Votes for prisoners – draft bill published

The Ministry of Justice has just published the Voting Eligibility (Prisoners) Draft Bill as a Command Paper. As widely predicted, it has three options:

  • to maintain the current ban on any convicted prisoner voting;
  • to allow prisoners sentenced to less than 6 months to vote; or
  • to allow prisoners sentenced to less than 4 years to vote.

Whether or not this will satisfy the ECtHR remains to be seen. Over at UKHRB Adam Wagner thinks not; and for what it’s worth (which, if I’m honest, is not a lot) I rather agree with him.

As I have observed before, this should be just as much a source of disquiet for those who are concerned with religion, human rights and Article 9 as for those who are concerned about the right to vote under Article 3 of Protocol No. 1. Adherence to the terms of the ECHR is not pick-and-choose: as the Attorney said himself in his recent appearance before the House of Commons Justice Committee:

 “Inevitably, if we were to be in default of a judgment of the European Court of Human Rights, while clearly there would be some people who could put forward logical arguments as to why we should be, equally I have absolutely no doubt that it would be seen by other countries as a move away from our strict adherence to human rights norms.

Couldn’t have put it better myself.

4 thoughts on “Votes for prisoners – draft bill published

  1. A society, a political class, or a political party that is in government, which only keeps a tiny fraction of its population in prison, and without any social class, ethnicity or shade of political opinion being over-represented amongst the ranks of prisoners, has nothing to fear from allowing all prisoners to vote. Giving the vote to all prisoners would be very unlikely to change the election results.

    A society, a political class, or a political party that keeps a significantly large proportion of its population behind bars at any given time, and especially if this imprisoned portion of the population comes predominantly from particular social classes, ethnicities or shades of political opinion, perhaps deserves to have its election results changed as a result of allowing those it imprisons to affect election results.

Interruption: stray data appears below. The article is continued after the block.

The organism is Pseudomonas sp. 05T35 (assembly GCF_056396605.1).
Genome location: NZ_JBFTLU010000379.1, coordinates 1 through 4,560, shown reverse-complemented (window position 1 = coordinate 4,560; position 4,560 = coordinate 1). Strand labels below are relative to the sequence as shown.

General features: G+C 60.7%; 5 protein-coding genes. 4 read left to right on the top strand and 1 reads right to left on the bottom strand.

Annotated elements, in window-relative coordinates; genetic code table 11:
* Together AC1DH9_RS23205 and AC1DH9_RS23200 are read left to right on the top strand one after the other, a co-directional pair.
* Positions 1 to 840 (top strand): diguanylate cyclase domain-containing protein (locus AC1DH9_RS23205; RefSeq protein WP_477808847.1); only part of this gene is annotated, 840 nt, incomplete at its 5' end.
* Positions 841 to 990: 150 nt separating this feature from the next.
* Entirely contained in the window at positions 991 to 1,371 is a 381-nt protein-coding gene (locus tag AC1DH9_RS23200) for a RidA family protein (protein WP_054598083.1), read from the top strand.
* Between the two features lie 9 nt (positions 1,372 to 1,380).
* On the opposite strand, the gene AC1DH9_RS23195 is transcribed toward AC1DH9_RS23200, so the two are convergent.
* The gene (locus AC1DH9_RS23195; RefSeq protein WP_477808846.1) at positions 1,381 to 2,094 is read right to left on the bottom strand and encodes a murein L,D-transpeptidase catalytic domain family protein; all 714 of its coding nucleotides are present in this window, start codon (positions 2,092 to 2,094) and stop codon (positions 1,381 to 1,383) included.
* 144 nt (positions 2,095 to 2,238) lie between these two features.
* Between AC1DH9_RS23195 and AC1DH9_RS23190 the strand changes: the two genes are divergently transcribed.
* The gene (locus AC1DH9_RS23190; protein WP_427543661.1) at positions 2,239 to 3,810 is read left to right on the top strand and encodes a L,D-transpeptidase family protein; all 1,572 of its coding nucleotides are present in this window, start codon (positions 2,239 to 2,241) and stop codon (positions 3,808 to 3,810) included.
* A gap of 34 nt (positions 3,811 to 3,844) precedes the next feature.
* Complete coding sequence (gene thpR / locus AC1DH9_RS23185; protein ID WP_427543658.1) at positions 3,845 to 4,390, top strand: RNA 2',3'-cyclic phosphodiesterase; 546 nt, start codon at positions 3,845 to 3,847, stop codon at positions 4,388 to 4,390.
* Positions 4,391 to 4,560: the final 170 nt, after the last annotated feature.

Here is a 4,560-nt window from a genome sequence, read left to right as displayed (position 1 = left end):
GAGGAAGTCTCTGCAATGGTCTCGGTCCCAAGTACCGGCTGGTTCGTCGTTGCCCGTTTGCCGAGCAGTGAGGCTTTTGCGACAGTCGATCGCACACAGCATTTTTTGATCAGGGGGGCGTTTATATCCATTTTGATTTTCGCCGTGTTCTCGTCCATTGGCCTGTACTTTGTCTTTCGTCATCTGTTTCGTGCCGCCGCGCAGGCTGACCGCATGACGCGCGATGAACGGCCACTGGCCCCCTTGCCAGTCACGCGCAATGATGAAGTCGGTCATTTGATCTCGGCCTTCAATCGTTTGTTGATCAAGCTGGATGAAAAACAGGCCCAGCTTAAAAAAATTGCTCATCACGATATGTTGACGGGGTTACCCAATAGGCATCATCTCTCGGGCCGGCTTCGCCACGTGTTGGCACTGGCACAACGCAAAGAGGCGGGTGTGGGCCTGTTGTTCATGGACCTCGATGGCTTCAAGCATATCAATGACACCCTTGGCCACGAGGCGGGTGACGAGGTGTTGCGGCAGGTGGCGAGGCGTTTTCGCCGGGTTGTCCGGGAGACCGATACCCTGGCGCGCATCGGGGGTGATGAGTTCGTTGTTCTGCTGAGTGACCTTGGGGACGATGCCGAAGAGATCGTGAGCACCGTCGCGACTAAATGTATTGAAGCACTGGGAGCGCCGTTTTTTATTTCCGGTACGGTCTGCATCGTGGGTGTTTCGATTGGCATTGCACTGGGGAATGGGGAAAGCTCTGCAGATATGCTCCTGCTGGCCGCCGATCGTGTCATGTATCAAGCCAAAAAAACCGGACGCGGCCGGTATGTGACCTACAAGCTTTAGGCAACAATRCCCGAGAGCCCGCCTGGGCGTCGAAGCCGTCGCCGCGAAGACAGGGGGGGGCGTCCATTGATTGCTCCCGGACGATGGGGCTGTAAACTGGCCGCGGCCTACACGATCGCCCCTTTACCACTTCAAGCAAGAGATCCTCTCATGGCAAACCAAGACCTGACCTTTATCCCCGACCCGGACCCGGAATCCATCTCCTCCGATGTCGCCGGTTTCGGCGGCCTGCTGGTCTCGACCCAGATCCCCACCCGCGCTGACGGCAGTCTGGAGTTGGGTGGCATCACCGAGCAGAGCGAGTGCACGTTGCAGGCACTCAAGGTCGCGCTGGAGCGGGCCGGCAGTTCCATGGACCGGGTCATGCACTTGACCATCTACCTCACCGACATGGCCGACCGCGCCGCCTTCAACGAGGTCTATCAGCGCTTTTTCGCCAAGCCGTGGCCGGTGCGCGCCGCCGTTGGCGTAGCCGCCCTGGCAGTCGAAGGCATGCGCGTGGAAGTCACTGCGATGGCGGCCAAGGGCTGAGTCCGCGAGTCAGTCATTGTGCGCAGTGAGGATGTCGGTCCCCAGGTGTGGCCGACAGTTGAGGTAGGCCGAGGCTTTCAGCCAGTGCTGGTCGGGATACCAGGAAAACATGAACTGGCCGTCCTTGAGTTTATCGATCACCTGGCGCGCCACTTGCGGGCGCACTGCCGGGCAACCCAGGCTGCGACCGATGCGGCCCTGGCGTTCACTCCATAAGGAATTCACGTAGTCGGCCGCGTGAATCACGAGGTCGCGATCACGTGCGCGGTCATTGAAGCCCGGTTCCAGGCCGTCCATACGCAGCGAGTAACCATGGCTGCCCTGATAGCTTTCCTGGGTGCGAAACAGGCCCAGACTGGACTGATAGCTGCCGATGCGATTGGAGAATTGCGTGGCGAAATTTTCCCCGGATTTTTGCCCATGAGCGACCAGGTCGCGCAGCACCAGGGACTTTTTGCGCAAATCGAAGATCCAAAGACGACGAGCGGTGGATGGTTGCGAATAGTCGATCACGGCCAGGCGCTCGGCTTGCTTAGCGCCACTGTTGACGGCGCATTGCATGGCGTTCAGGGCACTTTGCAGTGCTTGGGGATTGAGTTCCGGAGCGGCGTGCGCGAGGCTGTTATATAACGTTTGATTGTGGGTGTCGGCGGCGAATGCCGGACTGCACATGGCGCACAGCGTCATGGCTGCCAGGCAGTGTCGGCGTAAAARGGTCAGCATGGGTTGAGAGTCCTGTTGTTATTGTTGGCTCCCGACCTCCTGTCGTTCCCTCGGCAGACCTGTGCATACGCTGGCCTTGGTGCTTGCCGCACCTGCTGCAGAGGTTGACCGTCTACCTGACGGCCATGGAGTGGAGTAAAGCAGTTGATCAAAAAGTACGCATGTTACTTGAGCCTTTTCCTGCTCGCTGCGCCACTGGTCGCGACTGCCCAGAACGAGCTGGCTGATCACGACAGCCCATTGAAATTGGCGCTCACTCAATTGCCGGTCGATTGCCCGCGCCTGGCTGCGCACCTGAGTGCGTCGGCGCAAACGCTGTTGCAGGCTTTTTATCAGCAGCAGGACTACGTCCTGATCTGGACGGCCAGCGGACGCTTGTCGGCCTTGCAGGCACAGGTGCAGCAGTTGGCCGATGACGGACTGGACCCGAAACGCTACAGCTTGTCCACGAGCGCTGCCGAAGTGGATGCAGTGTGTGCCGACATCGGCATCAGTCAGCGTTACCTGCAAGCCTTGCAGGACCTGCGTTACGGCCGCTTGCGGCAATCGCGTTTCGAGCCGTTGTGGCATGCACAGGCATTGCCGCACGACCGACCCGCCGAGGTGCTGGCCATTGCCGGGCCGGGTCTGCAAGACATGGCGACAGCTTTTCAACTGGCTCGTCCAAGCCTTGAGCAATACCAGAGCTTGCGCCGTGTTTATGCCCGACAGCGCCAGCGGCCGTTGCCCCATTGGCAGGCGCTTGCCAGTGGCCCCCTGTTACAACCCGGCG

If the issue that makes certain politicians reluctant simply to give the vote to ALL prisoners isn’t the risk of less desirable candidates being elected if the entire imprisoned population is allowed to vote, then what IS that great issue of principle that these politicians want to defend?

  2. I believe the principal reason historically why prisoners have not been allowed to vote, is that voting involved going to the polling station, and prisoners were not allowed to vote for the same reason that they were not allowed to go to the pub or for a walk in the park. Now that tHhe right to vote by post has been established, this reason no longer applies, so it is necessary to consider the principle. Do prisoners think it is important for them to vote, for example, if someone they admire is standing for a parish council within the parish where their prison is located? I wonder if there are statistics showing what proportion of prisoners who have been released exercise their right to vote, in comparison with honest and decent citizens? I suspect the number of former prisoners voting is very small.

    If there are 1000 prisoners in the parish and 100 ordinary residents, is it right that they should be able to choose 10 criminals to sit on the parish council who will ensure that CCTV is not installed around the duck pond? Or is it just that these convicts want to be able to claim compensation from the Government for the denial of their human rights?

    Should they be able to elect an unconvicted criminal as Police and Crime Commissioner? Should they be able to elect a Mayor of London who will devote all the available grants to charities helping prisoners and none to any others. If it is wrong to deny convicted persons the opportunity to engage in the democratic system, why do MPs and peers object to convicts being allowed to retain their seats? In a despotic regime like Zimbabwe political opponents are rounded up and not allowed to vote. That is a strong argument against despotic regimes, but it is not an argument for allowing prisoners the vote. I support Lord Lester’s view that the Government has to respect the decisions of the ECtHR but that is not to say that the Court’s decision is right.

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